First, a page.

A .22 Conversion Kit—For Kel-Tec PF-9s, and Soon P-11s (VIDEO)

This is what happens when Kel-Tec engies get bored.  A little company called Twisted Industries has been quietly toiling away making .22 Long Rifle conversion kits for Kel-Tec’s popular single-stack pocket 9mm.  They’re adding another kit soon for the P-11 fans out there.

The PF-9 is a sweet little pea shooter, an ultra-lightweight pistol that’s extremely easy to carry and conceal, and really affordable.  Right now you can find PF-9s for $250 or less.

The problem is that they’re so lightweight that they stop being fun to shoot after a while.  The trigger on a PF-9 is double-action only, smooth, light, but long, and that means if you want to be accurate with one, you have to train with it; which is a catch-22 when it comes to sparing your hands.

A .22 caliber conversion kit is just what the plinker ordered, and makes the PF-9 a whole lot more appealing.  Twisted Industries conversion kit includes a machined aluminum, CerKoted slide in black, olive drab, or coyote tan to match your Kel-Tec.  The barrel is stainless steel and the 10-round magazine machined aluminum.  The installed sights are the same as on the PF-9.  All said and done, it’ll set you back $200.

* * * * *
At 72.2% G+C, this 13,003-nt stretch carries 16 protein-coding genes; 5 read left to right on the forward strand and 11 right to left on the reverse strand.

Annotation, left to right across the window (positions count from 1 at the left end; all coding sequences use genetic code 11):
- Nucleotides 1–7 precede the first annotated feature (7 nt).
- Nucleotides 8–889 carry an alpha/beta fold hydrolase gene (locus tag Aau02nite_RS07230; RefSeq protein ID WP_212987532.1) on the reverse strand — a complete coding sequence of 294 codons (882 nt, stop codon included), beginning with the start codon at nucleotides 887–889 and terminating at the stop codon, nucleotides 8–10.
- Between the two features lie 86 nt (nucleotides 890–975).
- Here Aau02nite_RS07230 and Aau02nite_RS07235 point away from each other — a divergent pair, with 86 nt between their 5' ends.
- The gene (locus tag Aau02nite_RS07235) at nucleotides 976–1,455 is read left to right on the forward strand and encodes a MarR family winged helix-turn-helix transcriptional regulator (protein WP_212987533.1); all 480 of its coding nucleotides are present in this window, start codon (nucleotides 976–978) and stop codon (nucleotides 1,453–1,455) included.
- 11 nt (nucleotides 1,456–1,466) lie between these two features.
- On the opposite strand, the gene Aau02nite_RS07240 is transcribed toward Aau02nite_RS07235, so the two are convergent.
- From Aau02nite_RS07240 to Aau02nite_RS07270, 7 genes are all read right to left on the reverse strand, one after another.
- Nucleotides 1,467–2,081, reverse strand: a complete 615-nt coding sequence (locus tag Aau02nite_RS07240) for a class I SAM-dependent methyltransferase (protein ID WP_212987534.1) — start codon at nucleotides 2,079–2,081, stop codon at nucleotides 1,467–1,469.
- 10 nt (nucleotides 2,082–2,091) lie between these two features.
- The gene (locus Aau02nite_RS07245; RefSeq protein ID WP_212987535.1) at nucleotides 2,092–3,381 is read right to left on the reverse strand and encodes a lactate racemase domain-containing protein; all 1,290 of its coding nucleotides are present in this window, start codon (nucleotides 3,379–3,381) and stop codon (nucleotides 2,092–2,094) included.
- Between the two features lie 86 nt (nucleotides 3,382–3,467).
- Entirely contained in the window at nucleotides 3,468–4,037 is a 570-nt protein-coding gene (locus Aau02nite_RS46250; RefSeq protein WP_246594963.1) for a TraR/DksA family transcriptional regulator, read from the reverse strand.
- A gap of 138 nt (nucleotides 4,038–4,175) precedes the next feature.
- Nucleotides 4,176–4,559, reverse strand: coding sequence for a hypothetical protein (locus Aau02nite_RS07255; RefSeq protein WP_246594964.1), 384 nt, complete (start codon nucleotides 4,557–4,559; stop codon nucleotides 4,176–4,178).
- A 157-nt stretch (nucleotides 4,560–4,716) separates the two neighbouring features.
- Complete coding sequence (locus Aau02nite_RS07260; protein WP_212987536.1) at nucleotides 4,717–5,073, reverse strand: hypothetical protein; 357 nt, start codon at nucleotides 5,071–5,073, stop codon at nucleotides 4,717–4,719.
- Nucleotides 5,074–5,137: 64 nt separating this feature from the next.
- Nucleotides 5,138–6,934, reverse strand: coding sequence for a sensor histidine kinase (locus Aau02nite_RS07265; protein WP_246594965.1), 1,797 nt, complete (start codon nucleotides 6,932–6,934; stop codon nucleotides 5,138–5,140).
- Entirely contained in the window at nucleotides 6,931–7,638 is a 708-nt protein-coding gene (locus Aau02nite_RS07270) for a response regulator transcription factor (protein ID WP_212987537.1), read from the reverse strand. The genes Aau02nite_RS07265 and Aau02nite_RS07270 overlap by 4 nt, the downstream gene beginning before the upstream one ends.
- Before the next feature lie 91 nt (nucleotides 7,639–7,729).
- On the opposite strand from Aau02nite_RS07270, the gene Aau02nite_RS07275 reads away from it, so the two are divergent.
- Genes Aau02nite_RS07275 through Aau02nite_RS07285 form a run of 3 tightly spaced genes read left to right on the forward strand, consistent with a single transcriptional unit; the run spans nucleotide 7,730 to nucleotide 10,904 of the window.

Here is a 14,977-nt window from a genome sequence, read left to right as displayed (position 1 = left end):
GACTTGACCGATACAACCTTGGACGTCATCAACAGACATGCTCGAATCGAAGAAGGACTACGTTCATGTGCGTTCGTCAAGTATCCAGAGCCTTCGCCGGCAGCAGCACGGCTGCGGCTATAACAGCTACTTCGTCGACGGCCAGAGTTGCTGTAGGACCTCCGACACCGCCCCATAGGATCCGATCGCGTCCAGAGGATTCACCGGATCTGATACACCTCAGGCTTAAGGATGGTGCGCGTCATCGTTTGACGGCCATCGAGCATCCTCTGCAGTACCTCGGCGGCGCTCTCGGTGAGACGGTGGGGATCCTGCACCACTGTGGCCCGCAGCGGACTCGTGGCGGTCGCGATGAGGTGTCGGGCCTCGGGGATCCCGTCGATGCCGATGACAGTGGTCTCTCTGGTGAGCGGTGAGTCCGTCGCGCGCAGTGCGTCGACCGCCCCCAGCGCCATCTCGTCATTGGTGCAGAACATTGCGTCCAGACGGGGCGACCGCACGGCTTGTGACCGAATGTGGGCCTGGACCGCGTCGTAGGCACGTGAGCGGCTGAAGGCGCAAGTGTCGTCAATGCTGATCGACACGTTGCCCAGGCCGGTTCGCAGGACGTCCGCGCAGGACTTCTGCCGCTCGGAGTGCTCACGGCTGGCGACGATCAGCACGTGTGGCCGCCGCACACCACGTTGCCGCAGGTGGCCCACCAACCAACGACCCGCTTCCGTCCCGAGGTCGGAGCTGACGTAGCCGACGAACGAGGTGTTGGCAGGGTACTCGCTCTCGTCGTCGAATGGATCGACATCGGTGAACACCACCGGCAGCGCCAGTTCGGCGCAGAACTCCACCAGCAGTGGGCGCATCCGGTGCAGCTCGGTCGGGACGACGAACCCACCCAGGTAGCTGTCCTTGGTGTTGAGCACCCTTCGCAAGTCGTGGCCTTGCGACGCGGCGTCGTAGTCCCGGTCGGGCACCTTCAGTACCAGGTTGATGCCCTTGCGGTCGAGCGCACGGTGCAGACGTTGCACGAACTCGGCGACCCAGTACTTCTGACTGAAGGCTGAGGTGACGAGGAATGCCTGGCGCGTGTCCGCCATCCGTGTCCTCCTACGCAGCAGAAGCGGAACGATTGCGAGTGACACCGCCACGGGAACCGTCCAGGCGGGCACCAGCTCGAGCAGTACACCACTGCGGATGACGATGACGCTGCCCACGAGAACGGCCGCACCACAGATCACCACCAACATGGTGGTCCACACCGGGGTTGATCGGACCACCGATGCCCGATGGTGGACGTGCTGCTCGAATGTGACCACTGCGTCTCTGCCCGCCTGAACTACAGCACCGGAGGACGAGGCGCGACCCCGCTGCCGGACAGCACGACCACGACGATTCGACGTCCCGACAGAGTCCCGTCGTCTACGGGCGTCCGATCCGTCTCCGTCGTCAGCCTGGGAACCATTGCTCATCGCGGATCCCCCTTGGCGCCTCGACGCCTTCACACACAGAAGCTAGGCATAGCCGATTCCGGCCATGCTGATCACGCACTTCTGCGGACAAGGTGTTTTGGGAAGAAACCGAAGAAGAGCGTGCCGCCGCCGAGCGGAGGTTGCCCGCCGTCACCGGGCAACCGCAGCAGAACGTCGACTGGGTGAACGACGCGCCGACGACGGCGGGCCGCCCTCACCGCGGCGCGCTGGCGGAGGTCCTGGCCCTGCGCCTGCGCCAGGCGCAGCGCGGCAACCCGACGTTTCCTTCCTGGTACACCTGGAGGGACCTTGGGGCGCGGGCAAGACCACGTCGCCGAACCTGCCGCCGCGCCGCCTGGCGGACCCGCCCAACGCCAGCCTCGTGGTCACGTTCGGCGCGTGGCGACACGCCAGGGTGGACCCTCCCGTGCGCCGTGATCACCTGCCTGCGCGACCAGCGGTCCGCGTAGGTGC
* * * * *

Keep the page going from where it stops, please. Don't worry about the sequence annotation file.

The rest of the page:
Extra mags are on the high side at $35, but really, when you take the whole thing into account, you can get a PF-9, a conversion kit, and an extra magazine (or two if you get a good deal on the gun) for under $500.

But having a great EDC gun in 9mm and a .22 conversion kit is just half the picture.  With the aluminum slide, a PF9-22 weighs 12.2 ounces.  Loaded.  That’s less than a can of soda; it weighs 9.4 ounces dry—dangerously close to derringer territory.  We have to say that this little combo might be one of the more impressive kit guns out there; camping, hiking, fishing—if you want to enjoy a .22 plinker in the great outdoors, the PF9-22 might very well be the lightest magazine-fed .22 on the market (and with a 3.1-inch barrel, no less).

They’ve actually been in production for a little while now, and there’s little or nothing negative about them.  Yeah, they like hotter ammo, especially in that break-in period.  But after 500 cycles or so, they get a lot less picky.  This isn’t anything special about a lot of .22 semi-automatic handguns.

Sure, all said and done, it’s more expensive than say, a Beretta Bobcat or Taurus PT22.  But then neither of those can be made to shoot 9mm…

And if you’re quick, they’re accepting pre-orders for beta testers on their P11-22 kits.  $200 gets you a chance to test-drive one and get involved in the development process.